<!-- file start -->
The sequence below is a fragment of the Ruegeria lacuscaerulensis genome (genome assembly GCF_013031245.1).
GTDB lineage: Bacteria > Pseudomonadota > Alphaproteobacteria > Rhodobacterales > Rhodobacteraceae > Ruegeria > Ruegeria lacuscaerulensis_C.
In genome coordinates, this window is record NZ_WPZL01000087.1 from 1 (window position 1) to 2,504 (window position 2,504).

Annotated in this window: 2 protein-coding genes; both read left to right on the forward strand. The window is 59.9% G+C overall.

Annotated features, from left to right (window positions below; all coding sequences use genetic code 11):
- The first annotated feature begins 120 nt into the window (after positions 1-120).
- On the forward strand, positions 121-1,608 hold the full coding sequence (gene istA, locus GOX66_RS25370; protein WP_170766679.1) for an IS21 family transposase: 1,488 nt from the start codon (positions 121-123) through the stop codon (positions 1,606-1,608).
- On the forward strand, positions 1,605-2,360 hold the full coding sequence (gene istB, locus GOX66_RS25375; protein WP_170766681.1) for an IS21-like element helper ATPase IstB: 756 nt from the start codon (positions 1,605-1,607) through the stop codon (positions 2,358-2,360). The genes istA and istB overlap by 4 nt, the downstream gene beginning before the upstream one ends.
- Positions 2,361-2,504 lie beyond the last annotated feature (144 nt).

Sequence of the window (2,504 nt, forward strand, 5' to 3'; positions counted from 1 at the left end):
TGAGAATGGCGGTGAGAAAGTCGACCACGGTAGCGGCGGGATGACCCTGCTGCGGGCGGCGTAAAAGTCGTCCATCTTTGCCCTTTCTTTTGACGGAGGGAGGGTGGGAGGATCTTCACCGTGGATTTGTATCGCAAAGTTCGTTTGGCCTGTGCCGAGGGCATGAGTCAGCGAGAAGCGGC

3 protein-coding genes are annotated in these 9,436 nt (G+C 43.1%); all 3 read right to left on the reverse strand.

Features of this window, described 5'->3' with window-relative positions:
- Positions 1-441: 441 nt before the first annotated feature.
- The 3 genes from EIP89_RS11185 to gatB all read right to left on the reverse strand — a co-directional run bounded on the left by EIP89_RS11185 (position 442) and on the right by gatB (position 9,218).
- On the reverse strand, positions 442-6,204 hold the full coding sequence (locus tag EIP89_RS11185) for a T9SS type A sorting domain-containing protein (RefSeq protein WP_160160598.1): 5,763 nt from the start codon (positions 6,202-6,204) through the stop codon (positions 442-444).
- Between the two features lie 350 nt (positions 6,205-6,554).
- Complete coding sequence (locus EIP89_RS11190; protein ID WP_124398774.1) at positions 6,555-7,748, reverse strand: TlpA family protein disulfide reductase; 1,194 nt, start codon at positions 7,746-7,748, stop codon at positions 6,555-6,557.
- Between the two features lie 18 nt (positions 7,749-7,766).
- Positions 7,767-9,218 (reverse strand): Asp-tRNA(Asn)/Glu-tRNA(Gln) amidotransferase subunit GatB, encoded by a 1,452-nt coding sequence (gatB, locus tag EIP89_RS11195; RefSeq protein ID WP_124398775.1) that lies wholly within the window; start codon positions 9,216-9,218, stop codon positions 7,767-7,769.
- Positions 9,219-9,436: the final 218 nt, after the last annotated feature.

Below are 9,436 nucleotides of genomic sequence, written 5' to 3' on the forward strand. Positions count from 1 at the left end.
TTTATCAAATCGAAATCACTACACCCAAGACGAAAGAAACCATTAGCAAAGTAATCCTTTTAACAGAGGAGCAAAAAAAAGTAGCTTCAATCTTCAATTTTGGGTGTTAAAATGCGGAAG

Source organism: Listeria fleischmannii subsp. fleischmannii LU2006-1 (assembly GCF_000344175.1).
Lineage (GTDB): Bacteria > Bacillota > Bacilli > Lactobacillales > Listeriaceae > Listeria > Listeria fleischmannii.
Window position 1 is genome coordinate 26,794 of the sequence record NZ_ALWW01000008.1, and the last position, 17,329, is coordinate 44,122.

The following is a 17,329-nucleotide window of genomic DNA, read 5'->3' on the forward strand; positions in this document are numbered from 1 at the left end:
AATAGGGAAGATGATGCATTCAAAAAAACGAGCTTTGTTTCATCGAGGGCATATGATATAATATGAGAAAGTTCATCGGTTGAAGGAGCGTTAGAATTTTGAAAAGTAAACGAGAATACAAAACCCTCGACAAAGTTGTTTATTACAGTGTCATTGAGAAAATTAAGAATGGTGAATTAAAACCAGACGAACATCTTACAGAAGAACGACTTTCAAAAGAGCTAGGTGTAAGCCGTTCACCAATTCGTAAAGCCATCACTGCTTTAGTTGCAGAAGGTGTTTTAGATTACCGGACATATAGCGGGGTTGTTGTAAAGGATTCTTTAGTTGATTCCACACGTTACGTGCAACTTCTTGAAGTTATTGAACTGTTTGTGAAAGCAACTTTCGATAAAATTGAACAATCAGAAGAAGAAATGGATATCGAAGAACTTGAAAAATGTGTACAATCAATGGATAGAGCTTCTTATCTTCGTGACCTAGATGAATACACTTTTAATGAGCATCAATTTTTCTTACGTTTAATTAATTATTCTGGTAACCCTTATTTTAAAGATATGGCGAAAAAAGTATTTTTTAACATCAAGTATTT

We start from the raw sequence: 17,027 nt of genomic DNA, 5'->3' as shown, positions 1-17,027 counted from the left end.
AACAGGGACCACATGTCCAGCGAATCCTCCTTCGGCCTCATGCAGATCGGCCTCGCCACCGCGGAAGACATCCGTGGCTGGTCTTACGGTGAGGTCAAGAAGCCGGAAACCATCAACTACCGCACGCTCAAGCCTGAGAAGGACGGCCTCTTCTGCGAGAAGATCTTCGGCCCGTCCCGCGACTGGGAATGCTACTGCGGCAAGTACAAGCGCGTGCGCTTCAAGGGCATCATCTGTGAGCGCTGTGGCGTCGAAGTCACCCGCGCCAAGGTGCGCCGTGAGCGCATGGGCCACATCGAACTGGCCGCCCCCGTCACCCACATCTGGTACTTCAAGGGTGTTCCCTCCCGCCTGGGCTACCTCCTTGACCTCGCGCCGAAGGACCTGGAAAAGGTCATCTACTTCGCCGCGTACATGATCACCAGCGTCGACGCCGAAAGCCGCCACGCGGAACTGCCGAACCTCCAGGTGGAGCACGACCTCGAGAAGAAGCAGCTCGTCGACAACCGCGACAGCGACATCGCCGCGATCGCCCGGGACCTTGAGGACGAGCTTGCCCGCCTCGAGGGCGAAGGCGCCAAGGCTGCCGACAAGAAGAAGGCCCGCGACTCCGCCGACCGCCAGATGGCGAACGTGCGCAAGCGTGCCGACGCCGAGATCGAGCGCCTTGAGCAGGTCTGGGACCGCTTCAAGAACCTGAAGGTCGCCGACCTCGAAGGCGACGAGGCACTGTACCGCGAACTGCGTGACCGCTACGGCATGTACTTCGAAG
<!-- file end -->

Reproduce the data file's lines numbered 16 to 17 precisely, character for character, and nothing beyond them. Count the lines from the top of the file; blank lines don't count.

- On the reverse strand, positions 442-6,204 hold the full coding sequence (locus tag EIP89_RS11185) for a T9SS type A sorting domain-containing protein (RefSeq protein WP_160160598.1): 5,763 nt from the start codon (positions 6,202-6,204) through the stop codon (positions 442-444).
- Between the two features lie 350 nt (positions 6,205-6,554).